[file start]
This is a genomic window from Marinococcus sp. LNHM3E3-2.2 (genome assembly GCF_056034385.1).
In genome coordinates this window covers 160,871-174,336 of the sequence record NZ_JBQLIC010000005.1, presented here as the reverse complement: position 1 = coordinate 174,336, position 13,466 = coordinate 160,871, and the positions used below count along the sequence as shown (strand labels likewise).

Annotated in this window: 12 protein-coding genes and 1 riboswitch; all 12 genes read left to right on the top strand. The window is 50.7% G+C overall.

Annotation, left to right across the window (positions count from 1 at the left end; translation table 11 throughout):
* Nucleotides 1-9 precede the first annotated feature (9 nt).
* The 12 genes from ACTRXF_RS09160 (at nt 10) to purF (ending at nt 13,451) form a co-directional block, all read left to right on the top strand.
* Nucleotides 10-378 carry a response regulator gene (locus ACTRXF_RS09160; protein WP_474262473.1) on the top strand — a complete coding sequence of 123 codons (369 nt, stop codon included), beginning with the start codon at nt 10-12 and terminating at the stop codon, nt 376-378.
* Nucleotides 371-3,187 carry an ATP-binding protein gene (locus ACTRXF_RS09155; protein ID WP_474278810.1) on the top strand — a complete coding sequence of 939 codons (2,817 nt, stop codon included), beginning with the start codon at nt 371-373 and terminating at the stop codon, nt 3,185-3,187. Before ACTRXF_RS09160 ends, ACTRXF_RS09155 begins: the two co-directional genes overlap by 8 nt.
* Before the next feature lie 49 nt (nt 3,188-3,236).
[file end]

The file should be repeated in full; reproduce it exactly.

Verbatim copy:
This is a genomic window from Marinococcus sp. LNHM3E3-2.2 (genome assembly GCF_056034385.1).
In genome coordinates this window covers 160,871-174,336 of the sequence record NZ_JBQLIC010000005.1, presented here as the reverse complement: position 1 = coordinate 174,336, position 13,466 = coordinate 160,871, and the positions used below count along the sequence as shown (strand labels likewise).

Annotated in this window: 12 protein-coding genes and 1 riboswitch; all 12 genes read left to right on the top strand. The window is 50.7% G+C overall.

Annotation, left to right across the window (positions count from 1 at the left end; translation table 11 throughout):
* Nucleotides 1-9 precede the first annotated feature (9 nt).
* The 12 genes from ACTRXF_RS09160 (at nt 10) to purF (ending at nt 13,451) form a co-directional block, all read left to right on the top strand.
* Nucleotides 10-378 carry a response regulator gene (locus ACTRXF_RS09160; protein WP_474262473.1) on the top strand — a complete coding sequence of 123 codons (369 nt, stop codon included), beginning with the start codon at nt 10-12 and terminating at the stop codon, nt 376-378.
* Nucleotides 371-3,187 carry an ATP-binding protein gene (locus ACTRXF_RS09155; protein ID WP_474278810.1) on the top strand — a complete coding sequence of 939 codons (2,817 nt, stop codon included), beginning with the start codon at nt 371-373 and terminating at the stop codon, nt 3,185-3,187. Before ACTRXF_RS09160 ends, ACTRXF_RS09155 begins: the two co-directional genes overlap by 8 nt.
* Before the next feature lie 49 nt (nt 3,188-3,236).